Here are the 7 candidates running for the Austin District 4 City Council special election


Seven candidates entered the race to replace Greg Casar as District 4 representative of Austin City Council on January 25.

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Casar’s candidacy for a national office in Congress District 35 will result in his resignation from the board, although he will continue to serve until a new board member is sworn in for the remainder of his term. While a new city council map for the 2020s was recently finalized, this special election will be held below the current boundary of the district where Casar was elected and which was in place from 2011 to 2021.

Residents of District 4 have until December 27 to register to vote in the special elections, and early voting will run from January 10 to 21. If necessary, a second round – triggered if no candidate wins a majority of votes – is tentatively set for March 22.

Ahead of the January election, candidates for the North Central Austin district seat shared information about their background and political goals with Community impact journal. The nomination window for the election closed on December 16 and the order of candidates will appear on the ballot will be chosen at random on December 17; candidates are currently listed in alphabetical order. All applicants have been contacted for more information and this story will be updated with additional responses as they are received.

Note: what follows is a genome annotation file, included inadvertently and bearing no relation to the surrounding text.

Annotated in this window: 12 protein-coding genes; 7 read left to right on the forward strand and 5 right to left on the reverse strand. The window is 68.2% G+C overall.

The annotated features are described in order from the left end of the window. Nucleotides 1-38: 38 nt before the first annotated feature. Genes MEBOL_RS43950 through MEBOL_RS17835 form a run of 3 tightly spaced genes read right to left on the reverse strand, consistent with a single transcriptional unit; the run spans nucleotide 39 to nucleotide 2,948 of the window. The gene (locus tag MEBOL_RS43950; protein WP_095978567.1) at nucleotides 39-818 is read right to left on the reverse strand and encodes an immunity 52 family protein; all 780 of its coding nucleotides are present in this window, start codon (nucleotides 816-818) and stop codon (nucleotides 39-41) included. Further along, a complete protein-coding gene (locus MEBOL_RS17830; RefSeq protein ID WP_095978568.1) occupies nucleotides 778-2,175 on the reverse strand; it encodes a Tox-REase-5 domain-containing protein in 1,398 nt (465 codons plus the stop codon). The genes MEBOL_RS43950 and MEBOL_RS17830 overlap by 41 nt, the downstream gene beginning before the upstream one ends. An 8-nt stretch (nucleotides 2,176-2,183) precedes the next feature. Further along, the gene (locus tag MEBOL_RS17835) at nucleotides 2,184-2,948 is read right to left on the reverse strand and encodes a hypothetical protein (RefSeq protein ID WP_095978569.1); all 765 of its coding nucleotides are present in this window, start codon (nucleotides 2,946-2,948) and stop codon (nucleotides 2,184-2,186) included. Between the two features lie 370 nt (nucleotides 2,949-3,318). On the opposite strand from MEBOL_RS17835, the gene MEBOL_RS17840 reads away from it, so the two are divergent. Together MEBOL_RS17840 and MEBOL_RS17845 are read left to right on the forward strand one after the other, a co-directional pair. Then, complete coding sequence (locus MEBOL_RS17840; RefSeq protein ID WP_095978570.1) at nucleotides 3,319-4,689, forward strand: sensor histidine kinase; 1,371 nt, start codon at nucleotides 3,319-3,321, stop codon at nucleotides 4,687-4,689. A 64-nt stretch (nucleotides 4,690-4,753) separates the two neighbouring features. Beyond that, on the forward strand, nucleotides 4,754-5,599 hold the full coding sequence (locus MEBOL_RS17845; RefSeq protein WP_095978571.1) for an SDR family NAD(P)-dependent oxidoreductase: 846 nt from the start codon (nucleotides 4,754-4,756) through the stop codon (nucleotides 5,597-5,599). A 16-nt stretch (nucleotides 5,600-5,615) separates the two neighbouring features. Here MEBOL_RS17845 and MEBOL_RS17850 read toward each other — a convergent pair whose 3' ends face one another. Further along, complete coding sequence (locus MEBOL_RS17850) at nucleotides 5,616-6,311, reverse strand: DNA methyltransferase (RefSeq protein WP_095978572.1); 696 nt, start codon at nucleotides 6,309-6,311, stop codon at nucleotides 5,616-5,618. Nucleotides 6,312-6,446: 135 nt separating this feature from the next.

What’s the biggest problem Austin faces today?

IB:
The candidate did not respond to the request for comment at the time of posting.

What tangible change or policy would you focus on implementing if elected?

IB:
The candidate did not respond to the request for comment at the time of posting.

What’s the biggest problem Austin faces today?

MG:
The biggest problem Austin faces today is the lack of housing affordability. We have talked so much for so long about “affordable housing”; Rather, let’s talk about the necessary economic and labor opportunities that actually respond to the displacement of residents.

What tangible change or policy would you focus on implementing if elected?

MG:
If you are elected, one tangible change or policy that I would focus on implementing is ensuring that the city’s systems are fair and people-centered. Systems regarding economic and labor market opportunities, housing, access to healthy food, parks and green spaces, disaster preparedness and other issues facing vulnerable communities.

What’s the biggest problem Austin faces today?

JL:
Affordability is a central issue that is linked to many other issues we face, including housing and land use issues, and city spending, which in turn are heavily influenced by spending on housing. public safety and mobility. Tangible solutions to address the affordability problem must come from the real needs of the community rather than from the perceived needs of the community or from special interests. I think we can tackle this problem on more than one front: first, by strongly supporting and encouraging affordable housing; second, by controlling extravagant urban spending which, in practice, often functions as a regressive tax on those who can least afford it; and finally, objectively and critically examining the appropriate location of density that does not interfere with established neighborhoods or community displacement. Consideration of short and long term factors is crucial in the decision making process. I will specifically represent District 4; however, I realize that I will have a voice for all citizens of Austin.